A Century of Irish Drama

A Century of Irish Drama : Widening the Stage

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This book traces a significant shift in 20th century Irish theatre from the largely national plays produced in Dublin to a more expansive international art form. Confirmed by the recent success outside of Ireland of the "third wave" of Irish playwrights writing in the 1990s, the new Irish drama has encouraged critics to reconsider both the early national theatre and the dramatic tradition it fostered.On the occasion of the centenary of the first professional production of the Irish Literary Theatre, the contributors to this volume investigate contemporary Irish drama's aesthetic features and socio-political commitments and re-read the plays produced earlier in the century. Although these essayists cover a wide range of topics, from the productions and objectives of the Abbey Theatre'sfirst rivals to mid-century theatre festivals, to plays about the "Troubles" in the North, they all reassess the oppositions so commonplace in critical discussions of Irish drama: nationalism vs. internationalism, high vs. low culture, urban experience vs. rural or peasant life. A Century of Irish Drama includes essays on such figures as W. B. Yeats, Lady Gregory, J. M. Synge, Sean O'Casey, Brendan Behan, Samuel Beckett, Marina Carr, Brian Friel, Frank McGuinness, Christina Read, Martin McDonagh, and many more.Stephen Watt is Professor of English and Cultural Studies at Indiana University-Bloomington, and author of Postmodern/Drama: Reading the Contemporary Stage, Joyce, O'Casey, and the Irish Popular Theatre, and essays on Irish and Irish-American culture. He has also written extensively on higher education, most recently Academic Keywords: A Devil's Dictionary for Higher Education (with Cary Nelson).Eileen M. Morgan is a lecturer in English and Irish Studies at the University of Michigan, Ann Arbor. She is currently working on Sean O'Faolain's biographies of De Valera and on Edna O'Brien's 1990s trilogy, and is preparing a book-length study on the influence of radio in Ireland.Shakir Mustafa is a Visiting Instructor in the English department at Indiana University. His work has appeared in such journals as New Hibernia Review and The Canadian Journal of Irish Studies, and he is now translating Arabic short stories into English.Drama and Performance Studies-Timothy Wiles, general editorshow more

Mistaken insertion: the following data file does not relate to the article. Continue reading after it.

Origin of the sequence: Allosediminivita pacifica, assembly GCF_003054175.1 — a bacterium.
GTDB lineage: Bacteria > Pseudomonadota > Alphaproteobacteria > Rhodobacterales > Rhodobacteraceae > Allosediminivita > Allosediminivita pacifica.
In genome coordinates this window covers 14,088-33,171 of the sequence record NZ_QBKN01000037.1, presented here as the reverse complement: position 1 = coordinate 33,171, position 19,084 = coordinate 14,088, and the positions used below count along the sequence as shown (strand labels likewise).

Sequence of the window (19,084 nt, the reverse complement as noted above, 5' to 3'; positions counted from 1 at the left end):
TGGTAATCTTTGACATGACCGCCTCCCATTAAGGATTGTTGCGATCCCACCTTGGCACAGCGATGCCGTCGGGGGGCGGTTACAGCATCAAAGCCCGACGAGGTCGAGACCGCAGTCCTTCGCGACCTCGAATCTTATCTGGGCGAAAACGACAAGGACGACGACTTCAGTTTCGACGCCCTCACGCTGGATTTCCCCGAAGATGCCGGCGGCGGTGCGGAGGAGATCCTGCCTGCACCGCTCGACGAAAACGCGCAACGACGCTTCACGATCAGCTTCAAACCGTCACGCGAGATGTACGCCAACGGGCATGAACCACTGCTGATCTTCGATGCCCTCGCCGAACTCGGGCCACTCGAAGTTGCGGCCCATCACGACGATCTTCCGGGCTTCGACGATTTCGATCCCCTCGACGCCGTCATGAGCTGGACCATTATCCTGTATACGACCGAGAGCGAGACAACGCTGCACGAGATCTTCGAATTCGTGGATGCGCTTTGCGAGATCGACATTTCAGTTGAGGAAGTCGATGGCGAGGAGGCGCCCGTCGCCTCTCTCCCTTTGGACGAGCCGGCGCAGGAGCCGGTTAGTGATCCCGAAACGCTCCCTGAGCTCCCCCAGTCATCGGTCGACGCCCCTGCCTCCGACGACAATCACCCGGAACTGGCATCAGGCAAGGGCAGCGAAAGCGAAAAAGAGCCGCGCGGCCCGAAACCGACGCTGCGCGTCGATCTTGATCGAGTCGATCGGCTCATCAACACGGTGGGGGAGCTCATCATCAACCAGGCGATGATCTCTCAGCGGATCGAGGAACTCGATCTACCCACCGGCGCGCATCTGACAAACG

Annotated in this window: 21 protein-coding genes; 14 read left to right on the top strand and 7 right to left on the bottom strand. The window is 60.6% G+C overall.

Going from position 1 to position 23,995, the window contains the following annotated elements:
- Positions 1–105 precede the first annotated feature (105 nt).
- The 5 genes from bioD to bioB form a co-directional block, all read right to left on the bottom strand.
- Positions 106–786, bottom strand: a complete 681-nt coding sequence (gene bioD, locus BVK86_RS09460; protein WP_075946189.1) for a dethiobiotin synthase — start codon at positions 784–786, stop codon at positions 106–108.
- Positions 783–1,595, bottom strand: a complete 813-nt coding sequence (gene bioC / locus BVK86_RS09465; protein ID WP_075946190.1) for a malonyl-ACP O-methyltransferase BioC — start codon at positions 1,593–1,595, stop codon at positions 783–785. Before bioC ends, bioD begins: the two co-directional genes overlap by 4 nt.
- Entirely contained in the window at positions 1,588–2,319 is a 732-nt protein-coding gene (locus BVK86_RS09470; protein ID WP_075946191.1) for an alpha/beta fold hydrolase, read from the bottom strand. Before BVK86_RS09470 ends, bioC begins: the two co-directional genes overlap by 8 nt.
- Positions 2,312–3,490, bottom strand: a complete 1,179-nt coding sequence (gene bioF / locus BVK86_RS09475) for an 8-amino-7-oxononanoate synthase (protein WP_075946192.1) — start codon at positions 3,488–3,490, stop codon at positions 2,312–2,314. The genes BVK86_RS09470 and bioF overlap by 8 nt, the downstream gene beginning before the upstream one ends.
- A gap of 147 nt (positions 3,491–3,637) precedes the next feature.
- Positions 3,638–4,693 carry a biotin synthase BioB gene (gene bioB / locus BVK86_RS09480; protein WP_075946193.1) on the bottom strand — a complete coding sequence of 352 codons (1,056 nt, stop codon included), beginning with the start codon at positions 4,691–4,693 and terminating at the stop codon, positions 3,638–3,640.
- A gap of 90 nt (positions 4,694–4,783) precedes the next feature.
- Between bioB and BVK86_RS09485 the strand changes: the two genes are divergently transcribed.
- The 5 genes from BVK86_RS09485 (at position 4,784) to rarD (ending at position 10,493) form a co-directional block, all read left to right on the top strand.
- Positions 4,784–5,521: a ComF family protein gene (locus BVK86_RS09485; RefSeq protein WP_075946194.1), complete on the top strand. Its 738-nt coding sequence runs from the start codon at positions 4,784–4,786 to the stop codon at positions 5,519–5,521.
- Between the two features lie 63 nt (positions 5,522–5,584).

Product details

  • Paperback | 360 pages
  • 156 x 232 x 24mm | 521.63g
  • Indiana University Press
  • Bloomington, IN, United States
  • English
  • 1 bibliog., 1 index
  • 025321419X
  • 9780253214195
  • 93,143

About Stephen Watt